(7 minutes of reading) In recent years, Docker has become a buzzword in the tech industry. But what exactly is Docker and how does it work? In today's text we will explore the fundamentals of Docker and how it can help developers and organizations to simplify their processes.


(7 minutes of reading)

In recent years, Docker has become a buzzword in the tech industry. But what exactly is Docker and how does it work?

In today's text we will explore the fundamentals of Docker and how it can help developers and organizations to simplify their processes. Come check out everything about Docker right now!


Docker is an open-source platform that allows software developers to build, deploy and run applications in an independent environment.

Docker has become a popular tool for developers because of its ability to provide a lightweight, secure, and isolated environment for applications.

The software helps eliminate the need for developers to spend time setting up their own servers or creating complicated virtual machines.

Docker is made up of several components, including a server, runtime engine, image repository, and command line interface (CLI).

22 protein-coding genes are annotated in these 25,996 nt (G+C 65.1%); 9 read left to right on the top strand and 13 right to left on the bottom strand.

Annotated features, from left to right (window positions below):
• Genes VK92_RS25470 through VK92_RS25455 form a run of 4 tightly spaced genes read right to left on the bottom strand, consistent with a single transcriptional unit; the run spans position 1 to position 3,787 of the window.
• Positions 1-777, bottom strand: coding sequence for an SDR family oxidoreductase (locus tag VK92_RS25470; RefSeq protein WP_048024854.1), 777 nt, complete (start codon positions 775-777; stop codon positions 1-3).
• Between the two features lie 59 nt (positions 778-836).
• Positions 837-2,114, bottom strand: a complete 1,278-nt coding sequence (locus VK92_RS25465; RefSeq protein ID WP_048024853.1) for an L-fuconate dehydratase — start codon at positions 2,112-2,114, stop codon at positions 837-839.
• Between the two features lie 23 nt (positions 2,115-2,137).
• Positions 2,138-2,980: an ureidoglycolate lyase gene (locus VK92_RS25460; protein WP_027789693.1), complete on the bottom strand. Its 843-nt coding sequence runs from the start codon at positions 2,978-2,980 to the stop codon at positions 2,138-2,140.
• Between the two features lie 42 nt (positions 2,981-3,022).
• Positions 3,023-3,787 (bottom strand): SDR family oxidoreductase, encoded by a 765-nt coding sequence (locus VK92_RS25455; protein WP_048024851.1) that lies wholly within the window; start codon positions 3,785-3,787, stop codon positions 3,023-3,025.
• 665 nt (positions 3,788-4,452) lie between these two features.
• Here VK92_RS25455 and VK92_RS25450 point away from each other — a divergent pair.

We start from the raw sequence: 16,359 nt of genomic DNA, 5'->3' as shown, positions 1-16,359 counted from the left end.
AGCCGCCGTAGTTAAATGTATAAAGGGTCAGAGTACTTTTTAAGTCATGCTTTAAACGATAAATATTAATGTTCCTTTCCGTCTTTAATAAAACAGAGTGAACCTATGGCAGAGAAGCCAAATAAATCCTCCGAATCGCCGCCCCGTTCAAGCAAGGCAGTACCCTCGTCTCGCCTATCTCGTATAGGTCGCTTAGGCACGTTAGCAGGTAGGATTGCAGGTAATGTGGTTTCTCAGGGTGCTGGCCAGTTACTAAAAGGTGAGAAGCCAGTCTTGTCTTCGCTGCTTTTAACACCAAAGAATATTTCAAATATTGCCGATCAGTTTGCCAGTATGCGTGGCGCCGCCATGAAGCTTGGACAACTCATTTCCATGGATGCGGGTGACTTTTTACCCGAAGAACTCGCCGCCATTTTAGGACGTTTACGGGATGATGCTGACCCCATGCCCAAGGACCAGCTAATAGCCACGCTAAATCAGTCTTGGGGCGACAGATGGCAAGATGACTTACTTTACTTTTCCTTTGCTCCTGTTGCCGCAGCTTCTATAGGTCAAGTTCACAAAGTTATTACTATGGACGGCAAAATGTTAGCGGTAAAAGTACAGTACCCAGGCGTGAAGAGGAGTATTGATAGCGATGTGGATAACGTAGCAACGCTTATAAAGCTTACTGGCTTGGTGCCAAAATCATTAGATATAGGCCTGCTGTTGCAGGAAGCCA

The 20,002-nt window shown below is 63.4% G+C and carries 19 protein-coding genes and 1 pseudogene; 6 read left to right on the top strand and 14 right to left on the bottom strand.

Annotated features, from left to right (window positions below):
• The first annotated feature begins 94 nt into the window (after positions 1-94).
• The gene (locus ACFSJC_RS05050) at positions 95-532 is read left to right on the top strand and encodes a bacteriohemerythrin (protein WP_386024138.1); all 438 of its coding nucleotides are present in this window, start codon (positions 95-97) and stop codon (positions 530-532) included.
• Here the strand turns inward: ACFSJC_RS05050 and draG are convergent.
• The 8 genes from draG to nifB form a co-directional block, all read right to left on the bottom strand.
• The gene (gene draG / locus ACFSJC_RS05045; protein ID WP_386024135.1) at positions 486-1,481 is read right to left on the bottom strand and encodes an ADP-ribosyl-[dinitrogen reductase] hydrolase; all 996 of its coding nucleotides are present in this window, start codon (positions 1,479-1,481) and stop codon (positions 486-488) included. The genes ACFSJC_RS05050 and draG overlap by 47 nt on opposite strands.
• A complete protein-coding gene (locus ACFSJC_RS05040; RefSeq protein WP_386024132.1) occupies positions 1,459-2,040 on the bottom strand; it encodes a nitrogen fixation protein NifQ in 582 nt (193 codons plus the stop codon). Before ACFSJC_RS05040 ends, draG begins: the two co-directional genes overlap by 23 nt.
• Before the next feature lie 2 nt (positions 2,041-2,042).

The server runs the Docker engine that manages all images and containers.

Images are created from existing application code and deployed as read-only templates, while containers are isolated environments that keep applications running.

The CLI allows users to interact with the Docker instance by providing commands such as build, run, or stop on an image or container.


Docker and virtual machines are two popular tools for deploying and managing applications. But what are the differences between these two technologies?

A virtual machine (VM) is an emulation of a specific computer system, allowing users to install multiple operating systems (OS) on a physical server or host.

All VMs are completely isolated from each other, which means changes made to one won't affect the others. Additionally, VMs can provide full hardware and operating system support for applications, making them ideal for larger projects that require specific configurations.